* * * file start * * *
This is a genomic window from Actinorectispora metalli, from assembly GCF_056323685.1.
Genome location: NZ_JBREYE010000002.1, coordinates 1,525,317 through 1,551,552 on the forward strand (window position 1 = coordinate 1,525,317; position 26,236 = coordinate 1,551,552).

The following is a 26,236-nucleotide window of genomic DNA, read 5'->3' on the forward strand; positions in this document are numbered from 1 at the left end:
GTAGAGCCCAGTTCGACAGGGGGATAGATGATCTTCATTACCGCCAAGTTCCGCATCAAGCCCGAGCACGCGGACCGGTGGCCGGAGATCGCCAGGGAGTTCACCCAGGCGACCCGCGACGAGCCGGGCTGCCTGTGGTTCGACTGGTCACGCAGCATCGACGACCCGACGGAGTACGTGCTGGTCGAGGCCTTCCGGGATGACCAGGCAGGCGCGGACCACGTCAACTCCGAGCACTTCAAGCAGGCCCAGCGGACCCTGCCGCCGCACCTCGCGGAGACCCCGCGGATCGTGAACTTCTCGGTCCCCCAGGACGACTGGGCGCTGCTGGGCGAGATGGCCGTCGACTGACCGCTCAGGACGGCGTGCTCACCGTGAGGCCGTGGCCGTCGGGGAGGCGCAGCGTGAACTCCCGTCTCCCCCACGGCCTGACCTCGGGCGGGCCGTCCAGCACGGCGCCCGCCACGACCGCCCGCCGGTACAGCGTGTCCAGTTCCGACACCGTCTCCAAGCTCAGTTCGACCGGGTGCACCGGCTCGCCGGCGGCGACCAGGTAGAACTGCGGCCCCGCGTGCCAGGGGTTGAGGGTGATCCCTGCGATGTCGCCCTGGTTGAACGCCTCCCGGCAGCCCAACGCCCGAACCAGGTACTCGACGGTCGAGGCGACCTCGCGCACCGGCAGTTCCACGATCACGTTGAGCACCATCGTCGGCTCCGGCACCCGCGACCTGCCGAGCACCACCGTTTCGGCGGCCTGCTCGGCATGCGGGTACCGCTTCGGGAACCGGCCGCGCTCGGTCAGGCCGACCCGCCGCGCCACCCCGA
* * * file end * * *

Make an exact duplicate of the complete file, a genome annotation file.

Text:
This is a genomic window from Actinorectispora metalli, from assembly GCF_056323685.1.
Genome location: NZ_JBREYE010000002.1, coordinates 1,525,317 through 1,551,552 on the forward strand (window position 1 = coordinate 1,525,317; position 26,236 = coordinate 1,551,552).

The following is a 26,236-nucleotide window of genomic DNA, read 5'->3' on the forward strand; positions in this document are numbered from 1 at the left end:
GTAGAGCCCAGTTCGACAGGGGGATAGATGATCTTCATTACCGCCAAGTTCCGCATCAAGCCCGAGCACGCGGACCGGTGGCCGGAGATCGCCAGGGAGTTCACCCAGGCGACCCGCGACGAGCCGGGCTGCCTGTGGTTCGACTGGTCACGCAGCATCGACGACCCGACGGAGTACGTGCTGGTCGAGGCCTTCCGGGATGACCAGGCAGGCGCGGACCACGTCAACTCCGAGCACTTCAAGCAGGCCCAGCGGACCCTGCCGCCGCACCTCGCGGAGACCCCGCGGATCGTGAACTTCTCGGTCCCCCAGGACGACTGGGCGCTGCTGGGCGAGATGGCCGTCGACTGACCGCTCAGGACGGCGTGCTCACCGTGAGGCCGTGGCCGTCGGGGAGGCGCAGCGTGAACTCCCGTCTCCCCCACGGCCTGACCTCGGGCGGGCCGTCCAGCACGGCGCCCGCCACGACCGCCCGCCGGTACAGCGTGTCCAGTTCCGACACCGTCTCCAAGCTCAGTTCGACCGGGTGCACCGGCTCGCCGGCGGCGACCAGGTAGAACTGCGGCCCCGCGTGCCAGGGGTTGAGGGTGATCCCTGCGATGTCGCCCTGGTTGAACGCCTCCCGGCAGCCCAACGCCCGAACCAGGTACTCGACGGTCGAGGCGACCTCGCGCACCGGCAGTTCCACGATCACGTTGAGCACCATCGTCGGCTCCGGCACCCGCGACCTGCCGAGCACCACCGTTTCGGCGGCCTGCTCGGCATGCGGGTACCGCTTCGGGAACCGGCCGCGCTCGGTCAGGCCGACCCGCCGCGCCACCCCGA